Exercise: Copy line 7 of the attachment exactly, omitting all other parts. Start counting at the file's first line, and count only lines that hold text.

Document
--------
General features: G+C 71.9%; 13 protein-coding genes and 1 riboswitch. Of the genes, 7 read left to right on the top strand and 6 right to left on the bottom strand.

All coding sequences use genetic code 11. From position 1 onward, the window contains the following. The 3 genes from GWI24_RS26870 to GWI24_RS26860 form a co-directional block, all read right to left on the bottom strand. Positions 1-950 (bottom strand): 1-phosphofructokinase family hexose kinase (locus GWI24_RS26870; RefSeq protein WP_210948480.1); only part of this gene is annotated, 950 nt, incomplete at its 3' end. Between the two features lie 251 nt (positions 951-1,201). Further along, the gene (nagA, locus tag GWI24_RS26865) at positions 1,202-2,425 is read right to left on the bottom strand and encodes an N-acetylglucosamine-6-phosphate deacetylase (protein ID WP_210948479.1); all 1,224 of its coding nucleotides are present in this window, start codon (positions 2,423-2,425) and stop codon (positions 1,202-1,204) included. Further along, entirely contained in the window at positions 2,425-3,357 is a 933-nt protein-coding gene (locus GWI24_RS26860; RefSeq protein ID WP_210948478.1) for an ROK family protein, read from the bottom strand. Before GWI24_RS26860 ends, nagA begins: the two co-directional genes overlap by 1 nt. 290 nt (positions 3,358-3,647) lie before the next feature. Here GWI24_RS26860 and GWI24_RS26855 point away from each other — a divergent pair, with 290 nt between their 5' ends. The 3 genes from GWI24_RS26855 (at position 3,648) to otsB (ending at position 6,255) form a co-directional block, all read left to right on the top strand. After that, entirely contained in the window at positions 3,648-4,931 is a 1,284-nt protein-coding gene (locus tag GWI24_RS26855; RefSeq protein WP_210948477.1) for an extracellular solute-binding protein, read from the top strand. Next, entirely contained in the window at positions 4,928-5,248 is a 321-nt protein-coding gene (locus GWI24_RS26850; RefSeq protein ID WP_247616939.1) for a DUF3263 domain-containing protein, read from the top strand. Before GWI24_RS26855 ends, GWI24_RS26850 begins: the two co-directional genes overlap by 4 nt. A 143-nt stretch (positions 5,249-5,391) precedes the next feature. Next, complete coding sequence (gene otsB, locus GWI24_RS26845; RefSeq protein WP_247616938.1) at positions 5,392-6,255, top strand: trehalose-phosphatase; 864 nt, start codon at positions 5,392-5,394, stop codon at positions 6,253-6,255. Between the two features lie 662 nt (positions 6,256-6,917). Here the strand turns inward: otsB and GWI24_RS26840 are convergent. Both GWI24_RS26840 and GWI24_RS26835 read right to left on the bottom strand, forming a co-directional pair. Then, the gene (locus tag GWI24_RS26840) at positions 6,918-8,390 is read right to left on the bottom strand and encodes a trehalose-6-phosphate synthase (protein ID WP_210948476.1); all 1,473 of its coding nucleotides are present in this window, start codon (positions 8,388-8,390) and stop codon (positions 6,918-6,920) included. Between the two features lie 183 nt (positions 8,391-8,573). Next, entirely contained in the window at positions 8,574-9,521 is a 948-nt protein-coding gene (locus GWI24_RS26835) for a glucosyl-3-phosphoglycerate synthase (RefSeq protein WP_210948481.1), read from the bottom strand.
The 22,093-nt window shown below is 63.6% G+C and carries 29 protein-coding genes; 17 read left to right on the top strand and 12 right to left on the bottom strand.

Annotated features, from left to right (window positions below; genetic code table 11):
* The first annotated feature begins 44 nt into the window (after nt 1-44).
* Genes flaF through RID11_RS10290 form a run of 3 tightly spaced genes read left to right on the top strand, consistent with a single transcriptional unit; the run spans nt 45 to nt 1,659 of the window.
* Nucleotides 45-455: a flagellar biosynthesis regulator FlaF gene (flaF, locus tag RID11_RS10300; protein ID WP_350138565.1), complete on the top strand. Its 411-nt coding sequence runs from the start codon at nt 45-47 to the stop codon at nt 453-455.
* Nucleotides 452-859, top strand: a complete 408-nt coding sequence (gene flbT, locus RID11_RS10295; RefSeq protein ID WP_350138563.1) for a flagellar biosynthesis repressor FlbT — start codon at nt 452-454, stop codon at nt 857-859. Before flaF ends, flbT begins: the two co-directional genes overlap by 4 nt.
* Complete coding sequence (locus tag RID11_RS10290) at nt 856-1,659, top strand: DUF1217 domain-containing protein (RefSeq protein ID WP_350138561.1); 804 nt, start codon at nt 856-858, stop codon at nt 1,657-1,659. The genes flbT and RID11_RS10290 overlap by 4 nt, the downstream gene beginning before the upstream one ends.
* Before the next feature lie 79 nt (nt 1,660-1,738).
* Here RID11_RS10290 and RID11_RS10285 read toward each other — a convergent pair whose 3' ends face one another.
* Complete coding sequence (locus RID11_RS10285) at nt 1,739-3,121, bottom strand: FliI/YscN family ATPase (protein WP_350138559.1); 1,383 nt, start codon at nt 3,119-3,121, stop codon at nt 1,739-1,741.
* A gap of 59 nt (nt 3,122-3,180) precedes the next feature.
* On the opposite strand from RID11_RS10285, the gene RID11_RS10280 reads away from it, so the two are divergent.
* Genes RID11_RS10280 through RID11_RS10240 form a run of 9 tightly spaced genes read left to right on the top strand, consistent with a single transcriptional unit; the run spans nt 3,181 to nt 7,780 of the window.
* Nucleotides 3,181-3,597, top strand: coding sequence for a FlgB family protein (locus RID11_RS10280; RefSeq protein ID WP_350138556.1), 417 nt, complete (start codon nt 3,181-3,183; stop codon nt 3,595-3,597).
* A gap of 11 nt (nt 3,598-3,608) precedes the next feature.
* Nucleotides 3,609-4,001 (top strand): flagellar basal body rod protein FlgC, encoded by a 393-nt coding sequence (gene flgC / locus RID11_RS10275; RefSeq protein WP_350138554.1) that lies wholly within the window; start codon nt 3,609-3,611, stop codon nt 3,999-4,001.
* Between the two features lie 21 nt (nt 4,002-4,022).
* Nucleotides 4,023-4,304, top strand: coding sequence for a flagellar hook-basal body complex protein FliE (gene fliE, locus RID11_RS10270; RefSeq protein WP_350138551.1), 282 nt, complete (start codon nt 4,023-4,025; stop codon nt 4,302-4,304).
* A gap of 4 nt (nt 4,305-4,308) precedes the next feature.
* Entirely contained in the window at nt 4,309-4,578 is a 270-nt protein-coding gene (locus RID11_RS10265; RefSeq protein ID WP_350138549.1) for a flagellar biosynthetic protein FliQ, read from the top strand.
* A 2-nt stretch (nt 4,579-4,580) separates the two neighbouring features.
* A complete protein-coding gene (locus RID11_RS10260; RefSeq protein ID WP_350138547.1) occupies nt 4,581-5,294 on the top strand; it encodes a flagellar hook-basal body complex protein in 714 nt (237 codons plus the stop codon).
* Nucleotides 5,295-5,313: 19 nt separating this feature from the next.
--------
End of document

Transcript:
* Nucleotides 45-455: a flagellar biosynthesis regulator FlaF gene (flaF, locus tag RID11_RS10300; protein ID WP_350138565.1), complete on the top strand. Its 411-nt coding sequence runs from the start codon at nt 45-47 to the stop codon at nt 453-455.